But temperature isn’t the most reliable way to differentiate fungal and bacterial compost, as even bacteria-dominated compost will have low temperatures if not well aerated. Furthermore, the temperature can only be used as a differentiator when the compost has not yet matured because fungal and bacterial compost are both cool at the end of composting.
Fungal compost is compost that’s dominated by fungal microbes, with lesser bacterial activity.
Fungal compost is decayed organic matter that contains a high amount of fungi. There may be other microorganisms like bacteria present, but the bulk of the microbes are fungi of different species including Trichoderma, Emericella, Mucor, Fusarium, Penicillium, Acremonium.
All these fungi help to degrade the organic matter in the compost, but Trichoderma is also important to plants as it forms a mycorrhizal relationship with plant roots, acting as a biocontrol agent and inducing growth in exchange for some plant sugars.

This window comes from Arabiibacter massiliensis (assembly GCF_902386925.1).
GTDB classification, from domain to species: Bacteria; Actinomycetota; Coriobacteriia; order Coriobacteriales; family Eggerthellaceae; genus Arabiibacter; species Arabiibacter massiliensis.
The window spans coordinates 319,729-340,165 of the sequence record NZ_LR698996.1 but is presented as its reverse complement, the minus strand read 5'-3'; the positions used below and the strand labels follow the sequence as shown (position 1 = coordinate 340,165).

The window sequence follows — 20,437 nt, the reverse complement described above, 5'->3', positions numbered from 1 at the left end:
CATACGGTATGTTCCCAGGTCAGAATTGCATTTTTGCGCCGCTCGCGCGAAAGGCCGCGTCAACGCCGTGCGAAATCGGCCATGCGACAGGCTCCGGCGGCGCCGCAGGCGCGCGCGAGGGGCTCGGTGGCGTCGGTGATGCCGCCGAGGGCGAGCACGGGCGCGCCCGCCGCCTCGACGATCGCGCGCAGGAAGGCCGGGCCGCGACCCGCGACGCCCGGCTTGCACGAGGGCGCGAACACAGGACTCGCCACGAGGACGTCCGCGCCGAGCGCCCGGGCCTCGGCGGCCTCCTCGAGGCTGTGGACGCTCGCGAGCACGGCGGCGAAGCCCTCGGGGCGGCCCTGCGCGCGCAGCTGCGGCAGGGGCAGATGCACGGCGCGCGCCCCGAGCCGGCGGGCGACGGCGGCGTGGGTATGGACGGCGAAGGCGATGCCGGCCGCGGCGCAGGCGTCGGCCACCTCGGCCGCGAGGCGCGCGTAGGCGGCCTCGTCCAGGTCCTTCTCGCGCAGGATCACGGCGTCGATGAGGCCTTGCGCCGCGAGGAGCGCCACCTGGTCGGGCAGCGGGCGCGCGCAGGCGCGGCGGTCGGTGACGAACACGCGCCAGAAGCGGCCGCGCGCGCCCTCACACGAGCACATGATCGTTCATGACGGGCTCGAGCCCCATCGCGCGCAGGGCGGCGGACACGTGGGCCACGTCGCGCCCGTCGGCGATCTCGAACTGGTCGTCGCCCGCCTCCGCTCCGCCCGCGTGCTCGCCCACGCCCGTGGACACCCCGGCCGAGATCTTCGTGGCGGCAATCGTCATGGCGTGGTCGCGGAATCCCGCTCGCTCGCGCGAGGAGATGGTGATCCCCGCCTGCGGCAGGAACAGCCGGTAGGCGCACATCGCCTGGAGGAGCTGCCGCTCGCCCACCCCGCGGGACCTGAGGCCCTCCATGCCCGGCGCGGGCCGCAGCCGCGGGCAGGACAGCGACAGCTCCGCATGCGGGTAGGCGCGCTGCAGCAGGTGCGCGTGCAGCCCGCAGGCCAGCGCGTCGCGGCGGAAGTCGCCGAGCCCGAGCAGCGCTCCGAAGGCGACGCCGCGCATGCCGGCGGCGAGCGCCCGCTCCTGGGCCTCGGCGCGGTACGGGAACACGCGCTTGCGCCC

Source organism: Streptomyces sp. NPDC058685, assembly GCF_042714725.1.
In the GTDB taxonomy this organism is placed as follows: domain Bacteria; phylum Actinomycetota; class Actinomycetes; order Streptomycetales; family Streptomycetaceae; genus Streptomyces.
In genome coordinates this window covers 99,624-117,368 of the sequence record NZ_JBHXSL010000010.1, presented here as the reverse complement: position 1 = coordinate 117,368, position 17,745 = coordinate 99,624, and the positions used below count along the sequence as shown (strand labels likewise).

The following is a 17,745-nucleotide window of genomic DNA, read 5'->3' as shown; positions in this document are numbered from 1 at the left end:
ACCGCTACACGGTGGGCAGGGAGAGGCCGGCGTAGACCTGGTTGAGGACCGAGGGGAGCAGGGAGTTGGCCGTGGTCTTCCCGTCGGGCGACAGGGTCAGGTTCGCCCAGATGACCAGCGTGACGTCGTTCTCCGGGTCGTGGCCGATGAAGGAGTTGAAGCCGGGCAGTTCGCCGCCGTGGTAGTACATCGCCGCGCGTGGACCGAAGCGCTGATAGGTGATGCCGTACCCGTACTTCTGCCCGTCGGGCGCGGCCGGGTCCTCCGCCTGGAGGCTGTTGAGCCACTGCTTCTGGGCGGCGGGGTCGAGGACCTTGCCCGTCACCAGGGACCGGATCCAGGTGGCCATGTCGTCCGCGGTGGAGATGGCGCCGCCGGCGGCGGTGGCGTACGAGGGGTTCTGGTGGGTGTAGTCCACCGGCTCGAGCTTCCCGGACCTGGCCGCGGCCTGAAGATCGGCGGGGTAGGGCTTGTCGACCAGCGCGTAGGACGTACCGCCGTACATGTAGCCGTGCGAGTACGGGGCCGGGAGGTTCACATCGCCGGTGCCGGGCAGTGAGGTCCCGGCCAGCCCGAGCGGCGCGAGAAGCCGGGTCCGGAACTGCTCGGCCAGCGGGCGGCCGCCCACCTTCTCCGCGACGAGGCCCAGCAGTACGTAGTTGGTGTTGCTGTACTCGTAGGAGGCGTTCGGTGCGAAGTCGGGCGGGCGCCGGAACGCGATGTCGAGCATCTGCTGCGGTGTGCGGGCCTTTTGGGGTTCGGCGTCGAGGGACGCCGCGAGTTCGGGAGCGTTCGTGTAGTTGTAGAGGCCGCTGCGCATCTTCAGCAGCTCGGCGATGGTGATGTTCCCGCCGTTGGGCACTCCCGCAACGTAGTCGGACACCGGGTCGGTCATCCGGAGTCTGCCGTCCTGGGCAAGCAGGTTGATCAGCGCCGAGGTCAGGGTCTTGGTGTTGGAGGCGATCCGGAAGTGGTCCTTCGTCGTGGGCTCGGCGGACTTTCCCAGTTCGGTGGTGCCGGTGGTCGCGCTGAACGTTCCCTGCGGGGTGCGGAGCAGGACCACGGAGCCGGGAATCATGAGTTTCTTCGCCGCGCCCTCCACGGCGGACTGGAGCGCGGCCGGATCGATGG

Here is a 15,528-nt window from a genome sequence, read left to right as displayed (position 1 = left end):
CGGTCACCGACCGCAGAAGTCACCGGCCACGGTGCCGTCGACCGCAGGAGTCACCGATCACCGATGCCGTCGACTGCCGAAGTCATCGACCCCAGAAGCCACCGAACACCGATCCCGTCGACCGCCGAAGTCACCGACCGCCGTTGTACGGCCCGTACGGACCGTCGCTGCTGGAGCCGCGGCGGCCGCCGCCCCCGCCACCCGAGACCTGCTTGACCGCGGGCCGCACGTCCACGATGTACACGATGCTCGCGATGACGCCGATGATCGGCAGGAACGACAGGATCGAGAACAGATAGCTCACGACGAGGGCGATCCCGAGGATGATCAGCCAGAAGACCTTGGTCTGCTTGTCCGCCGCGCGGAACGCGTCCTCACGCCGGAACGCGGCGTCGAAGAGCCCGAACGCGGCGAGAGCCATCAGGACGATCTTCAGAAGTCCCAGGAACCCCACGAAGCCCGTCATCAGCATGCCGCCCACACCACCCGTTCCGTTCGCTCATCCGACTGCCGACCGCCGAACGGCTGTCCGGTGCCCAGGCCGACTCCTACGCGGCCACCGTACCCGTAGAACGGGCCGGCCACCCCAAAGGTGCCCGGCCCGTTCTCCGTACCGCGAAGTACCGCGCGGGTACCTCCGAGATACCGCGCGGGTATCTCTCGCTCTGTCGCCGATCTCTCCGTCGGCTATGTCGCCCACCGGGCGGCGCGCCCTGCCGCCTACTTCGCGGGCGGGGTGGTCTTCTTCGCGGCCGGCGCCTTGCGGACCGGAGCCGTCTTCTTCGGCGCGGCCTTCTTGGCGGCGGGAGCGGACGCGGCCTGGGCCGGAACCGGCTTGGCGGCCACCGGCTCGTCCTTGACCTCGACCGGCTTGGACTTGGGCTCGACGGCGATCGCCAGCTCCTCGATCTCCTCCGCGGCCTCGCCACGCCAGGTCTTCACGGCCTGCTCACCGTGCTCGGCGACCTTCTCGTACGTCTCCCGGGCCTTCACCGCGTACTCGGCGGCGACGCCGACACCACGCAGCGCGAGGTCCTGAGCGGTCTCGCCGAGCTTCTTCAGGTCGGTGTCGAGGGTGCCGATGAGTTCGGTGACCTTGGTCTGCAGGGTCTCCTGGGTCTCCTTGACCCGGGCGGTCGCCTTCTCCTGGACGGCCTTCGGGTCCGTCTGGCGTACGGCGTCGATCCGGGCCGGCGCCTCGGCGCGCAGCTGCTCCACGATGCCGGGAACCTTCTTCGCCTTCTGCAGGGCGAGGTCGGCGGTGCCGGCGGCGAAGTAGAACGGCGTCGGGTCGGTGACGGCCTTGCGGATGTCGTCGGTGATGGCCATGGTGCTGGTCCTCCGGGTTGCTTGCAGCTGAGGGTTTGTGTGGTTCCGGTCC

Compost may also contain spores of Arbuscular mycorrhizae which improve plant nutrient and water uptake, but the spores only germinate in the presence of plant roots.
– How is fungal compost made?
Fungal compost is made by increasing the number of carbon materials in the compost.
Regular compost is made from a mix of carbon-rich and nitrogen-rich organic matter in roughly equal proportions. To make a fungal-dominated compost, the amount of carbon content in the pile is increased significantly by adding more carbon materials like wood chips, cardboard, and twigs to the pile.